Sunshine Act Keeps Doors Open

While Pennsylvania’s Right-to-Know Law gives residents the chance to keep tabs on their government through access to records, a related law lets them see decision-making bodies in action.

The state Sunshine Act requires public boards and councils to discuss business and make decisions in public.

The laws work in conjunction to give people access to their governments. A resident may request a document they know exists because it was approved or discussed at a public meeting.

But there are sometimes disagreements over when one law or the other applies.

Read more: http://readingeagle.com/article.aspx?id=518857

Scranton School Board Votes Raise Transparency Issues

Editor’s note:  Did Mr. Hylton move to Scranton?

Members of the Scranton School Board deciding via telephone to remove the tentative budget from the public agenda “raises significant issues” with transparency, a legal expert said Thursday.

Other action taken by the board Tuesday, including voting for more than $130,000 in project change orders after work was done, and the approval of work by the district engineer after it was completed, also should concern the public, said Melissa Melewsky, media law counsel for the Pennsylvania Newspaper Association.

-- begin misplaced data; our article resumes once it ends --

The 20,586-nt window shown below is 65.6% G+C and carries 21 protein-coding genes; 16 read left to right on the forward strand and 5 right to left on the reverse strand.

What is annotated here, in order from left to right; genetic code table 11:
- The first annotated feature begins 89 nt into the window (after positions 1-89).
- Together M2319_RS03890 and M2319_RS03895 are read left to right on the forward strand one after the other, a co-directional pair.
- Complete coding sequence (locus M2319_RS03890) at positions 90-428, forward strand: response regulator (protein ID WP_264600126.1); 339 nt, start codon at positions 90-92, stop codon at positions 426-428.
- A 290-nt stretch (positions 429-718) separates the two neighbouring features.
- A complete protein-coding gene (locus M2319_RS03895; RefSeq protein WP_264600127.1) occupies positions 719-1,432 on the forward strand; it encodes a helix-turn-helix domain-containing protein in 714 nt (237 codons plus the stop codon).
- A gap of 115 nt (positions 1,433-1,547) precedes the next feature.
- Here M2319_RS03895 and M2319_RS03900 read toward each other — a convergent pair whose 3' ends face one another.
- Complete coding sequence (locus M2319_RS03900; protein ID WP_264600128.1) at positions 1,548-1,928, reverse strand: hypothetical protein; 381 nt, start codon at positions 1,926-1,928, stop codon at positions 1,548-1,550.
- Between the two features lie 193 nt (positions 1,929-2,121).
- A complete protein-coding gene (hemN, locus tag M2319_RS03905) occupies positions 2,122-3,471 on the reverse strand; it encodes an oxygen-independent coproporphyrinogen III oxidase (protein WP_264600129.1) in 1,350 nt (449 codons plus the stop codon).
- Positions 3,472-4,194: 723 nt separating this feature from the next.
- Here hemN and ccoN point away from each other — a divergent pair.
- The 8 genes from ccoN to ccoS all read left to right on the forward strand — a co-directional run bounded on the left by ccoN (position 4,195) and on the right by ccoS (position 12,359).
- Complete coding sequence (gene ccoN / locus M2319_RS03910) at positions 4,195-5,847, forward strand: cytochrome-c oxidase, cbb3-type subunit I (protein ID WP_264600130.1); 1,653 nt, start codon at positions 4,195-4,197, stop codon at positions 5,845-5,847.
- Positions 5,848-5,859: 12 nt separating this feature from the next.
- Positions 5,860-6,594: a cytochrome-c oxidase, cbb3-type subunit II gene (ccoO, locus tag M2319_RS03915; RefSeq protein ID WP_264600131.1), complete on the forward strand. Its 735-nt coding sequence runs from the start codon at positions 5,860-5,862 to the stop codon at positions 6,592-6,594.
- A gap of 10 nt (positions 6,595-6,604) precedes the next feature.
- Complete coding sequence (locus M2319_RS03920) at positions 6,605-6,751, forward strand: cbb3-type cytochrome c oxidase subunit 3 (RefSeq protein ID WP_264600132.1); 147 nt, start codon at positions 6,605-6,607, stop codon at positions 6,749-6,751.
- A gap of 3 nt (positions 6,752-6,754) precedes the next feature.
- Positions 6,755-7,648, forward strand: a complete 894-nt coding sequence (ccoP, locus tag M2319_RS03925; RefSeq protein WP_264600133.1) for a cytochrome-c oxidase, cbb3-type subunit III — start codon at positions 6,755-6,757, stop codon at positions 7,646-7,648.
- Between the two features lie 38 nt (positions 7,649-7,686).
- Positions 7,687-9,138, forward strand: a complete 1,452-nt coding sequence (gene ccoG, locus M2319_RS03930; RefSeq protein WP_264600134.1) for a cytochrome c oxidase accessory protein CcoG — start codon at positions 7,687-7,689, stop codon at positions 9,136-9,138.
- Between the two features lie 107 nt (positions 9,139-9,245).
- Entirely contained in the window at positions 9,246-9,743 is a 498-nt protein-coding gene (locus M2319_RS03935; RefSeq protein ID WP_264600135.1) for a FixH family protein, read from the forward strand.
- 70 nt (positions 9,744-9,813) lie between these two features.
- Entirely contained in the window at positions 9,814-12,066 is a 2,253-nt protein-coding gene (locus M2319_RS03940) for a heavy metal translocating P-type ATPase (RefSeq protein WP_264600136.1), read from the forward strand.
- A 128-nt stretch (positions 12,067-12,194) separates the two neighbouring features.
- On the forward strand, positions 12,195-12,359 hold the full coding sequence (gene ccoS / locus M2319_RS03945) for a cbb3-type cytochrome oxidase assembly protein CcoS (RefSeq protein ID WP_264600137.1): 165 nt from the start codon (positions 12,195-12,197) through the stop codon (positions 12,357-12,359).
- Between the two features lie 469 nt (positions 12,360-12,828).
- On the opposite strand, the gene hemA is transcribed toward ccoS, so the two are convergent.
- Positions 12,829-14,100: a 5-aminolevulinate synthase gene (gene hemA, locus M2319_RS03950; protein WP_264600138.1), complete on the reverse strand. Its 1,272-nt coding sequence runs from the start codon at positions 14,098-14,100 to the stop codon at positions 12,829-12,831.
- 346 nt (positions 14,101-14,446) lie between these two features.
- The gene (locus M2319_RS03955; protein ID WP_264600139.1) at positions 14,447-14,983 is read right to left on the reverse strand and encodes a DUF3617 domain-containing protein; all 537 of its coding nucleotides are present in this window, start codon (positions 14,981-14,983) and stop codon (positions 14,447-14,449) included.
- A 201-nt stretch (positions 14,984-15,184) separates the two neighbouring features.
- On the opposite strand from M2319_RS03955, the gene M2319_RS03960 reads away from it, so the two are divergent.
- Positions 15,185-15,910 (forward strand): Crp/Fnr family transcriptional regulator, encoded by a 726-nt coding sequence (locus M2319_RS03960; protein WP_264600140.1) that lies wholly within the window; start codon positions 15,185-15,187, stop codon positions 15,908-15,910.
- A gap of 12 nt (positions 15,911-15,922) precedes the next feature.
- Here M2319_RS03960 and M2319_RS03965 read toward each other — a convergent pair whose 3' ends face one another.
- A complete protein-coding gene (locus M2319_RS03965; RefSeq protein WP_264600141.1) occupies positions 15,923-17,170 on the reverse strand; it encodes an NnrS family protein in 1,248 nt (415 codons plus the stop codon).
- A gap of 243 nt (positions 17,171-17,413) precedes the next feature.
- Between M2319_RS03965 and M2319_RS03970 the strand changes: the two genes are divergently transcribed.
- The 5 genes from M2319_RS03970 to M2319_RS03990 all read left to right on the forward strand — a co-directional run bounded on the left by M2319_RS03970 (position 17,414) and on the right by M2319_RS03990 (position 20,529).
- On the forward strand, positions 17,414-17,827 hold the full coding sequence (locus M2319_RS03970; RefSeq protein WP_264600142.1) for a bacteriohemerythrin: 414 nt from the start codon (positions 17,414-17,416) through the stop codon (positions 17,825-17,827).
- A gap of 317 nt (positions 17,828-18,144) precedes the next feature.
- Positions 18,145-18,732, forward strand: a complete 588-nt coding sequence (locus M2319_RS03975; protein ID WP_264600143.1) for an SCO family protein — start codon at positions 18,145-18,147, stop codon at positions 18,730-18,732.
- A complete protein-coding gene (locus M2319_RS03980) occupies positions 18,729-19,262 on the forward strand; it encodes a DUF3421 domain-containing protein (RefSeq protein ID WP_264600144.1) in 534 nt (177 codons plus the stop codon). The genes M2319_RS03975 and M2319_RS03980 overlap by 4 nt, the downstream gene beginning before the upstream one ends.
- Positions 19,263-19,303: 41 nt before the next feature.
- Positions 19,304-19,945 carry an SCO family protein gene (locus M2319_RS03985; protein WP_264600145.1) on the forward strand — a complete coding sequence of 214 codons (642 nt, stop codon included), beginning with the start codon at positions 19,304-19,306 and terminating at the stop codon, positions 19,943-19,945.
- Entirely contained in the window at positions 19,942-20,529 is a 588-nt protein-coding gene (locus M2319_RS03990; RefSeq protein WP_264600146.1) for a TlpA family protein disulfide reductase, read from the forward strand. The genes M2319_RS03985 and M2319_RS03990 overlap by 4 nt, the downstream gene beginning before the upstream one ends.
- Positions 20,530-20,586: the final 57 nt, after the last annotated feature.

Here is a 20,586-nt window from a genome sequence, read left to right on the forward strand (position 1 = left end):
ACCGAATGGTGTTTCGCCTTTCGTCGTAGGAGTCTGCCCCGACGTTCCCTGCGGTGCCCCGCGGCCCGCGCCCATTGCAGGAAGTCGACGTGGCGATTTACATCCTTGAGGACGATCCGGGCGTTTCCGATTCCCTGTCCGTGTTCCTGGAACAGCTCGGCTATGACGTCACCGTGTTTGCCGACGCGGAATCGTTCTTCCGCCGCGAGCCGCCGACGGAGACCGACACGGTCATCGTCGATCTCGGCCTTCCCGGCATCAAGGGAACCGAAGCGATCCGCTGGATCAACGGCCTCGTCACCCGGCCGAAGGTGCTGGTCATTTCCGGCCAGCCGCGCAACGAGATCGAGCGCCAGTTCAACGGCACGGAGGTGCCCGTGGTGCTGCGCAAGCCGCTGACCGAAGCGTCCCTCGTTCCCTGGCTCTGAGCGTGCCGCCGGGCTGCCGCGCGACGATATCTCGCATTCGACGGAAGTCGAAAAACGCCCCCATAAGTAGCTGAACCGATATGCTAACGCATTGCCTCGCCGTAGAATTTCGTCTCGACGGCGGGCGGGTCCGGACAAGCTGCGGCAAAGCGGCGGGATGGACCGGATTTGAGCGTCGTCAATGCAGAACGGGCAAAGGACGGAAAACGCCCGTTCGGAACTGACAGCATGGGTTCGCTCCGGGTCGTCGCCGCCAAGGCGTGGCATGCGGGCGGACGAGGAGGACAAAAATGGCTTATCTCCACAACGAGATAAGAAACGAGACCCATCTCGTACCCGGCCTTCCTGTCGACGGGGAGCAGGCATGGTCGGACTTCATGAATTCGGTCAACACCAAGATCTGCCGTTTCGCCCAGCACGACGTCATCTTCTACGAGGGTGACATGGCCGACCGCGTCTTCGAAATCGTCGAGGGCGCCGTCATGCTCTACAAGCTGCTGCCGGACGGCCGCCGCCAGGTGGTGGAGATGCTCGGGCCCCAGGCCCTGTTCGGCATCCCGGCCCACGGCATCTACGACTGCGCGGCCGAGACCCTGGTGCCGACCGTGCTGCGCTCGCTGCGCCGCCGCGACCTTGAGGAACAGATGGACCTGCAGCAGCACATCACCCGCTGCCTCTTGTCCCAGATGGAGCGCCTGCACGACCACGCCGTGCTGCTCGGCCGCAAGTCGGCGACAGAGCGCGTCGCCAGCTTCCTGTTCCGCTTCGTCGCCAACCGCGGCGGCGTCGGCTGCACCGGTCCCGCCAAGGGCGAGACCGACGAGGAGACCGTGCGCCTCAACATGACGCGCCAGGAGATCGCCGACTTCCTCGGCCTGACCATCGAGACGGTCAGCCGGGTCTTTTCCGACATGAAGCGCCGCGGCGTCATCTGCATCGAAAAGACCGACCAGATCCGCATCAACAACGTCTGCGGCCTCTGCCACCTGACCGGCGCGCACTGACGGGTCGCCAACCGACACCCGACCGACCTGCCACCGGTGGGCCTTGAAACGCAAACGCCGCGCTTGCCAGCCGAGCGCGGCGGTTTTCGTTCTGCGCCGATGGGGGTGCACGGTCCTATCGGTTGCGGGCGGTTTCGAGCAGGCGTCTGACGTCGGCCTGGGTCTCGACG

The board was expected to approve the 2013 tentative budget on Tuesday, but as Kathleen McGuigan, chairwoman of the budget and finance committee, started to read the motion, board President Bob Lesh stopped her. Mr. Lesh said he called directors and a majority agreed to remove the budget from the agenda. The tentative budget must be posted for 30 days of public review, and the final budget must be passed by the end of the year.

While the phone calls by Mr. Lesh may not be a violation of the Sunshine Act – the state’s open meetings law – it “raises significant issues,” Ms. Melewsky said.

Read more:

http://thetimes-tribune.com/news/scranton-school-board-votes-raise-transparency-issues-1.1404219